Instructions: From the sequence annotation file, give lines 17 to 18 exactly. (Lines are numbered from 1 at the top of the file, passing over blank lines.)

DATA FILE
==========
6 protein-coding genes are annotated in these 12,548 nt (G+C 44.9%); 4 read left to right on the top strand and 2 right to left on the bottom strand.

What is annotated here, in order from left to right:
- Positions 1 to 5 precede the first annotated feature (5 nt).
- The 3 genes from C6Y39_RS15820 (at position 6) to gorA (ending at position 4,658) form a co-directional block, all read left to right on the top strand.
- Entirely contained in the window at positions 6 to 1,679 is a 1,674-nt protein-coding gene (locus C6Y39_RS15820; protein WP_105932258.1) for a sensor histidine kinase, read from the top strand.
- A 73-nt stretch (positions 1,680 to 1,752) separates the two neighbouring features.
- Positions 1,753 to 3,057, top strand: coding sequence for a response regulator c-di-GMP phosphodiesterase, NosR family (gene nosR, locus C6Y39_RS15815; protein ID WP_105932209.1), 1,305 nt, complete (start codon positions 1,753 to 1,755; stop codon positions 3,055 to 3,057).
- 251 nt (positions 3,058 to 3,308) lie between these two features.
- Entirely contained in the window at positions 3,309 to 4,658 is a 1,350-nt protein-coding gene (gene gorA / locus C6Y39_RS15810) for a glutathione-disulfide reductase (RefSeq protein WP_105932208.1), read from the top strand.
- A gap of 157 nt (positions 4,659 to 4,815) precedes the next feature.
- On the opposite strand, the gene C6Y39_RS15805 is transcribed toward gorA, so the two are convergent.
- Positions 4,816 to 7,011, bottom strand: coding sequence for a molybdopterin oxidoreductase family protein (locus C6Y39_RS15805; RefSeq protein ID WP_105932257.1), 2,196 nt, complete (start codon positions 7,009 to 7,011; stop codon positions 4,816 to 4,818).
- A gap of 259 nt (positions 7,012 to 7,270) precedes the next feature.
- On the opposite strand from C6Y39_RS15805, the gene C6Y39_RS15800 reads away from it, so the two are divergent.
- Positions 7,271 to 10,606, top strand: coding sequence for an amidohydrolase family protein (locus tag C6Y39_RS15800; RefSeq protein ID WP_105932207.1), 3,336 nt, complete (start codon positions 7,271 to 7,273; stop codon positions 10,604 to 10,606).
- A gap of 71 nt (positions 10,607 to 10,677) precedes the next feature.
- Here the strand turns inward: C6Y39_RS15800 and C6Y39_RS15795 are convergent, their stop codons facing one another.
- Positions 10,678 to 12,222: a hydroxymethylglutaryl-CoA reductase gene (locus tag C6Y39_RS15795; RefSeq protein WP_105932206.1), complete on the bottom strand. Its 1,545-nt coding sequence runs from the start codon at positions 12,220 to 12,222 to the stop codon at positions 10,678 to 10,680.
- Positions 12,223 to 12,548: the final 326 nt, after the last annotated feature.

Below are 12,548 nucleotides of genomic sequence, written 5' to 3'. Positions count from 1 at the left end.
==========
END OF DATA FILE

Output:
- Here the strand turns inward: C6Y39_RS15800 and C6Y39_RS15795 are convergent, their stop codons facing one another.
- Positions 10,678 to 12,222: a hydroxymethylglutaryl-CoA reductase gene (locus tag C6Y39_RS15795; RefSeq protein WP_105932206.1), complete on the bottom strand. Its 1,545-nt coding sequence runs from the start codon at positions 12,220 to 12,222 to the stop codon at positions 10,678 to 10,680.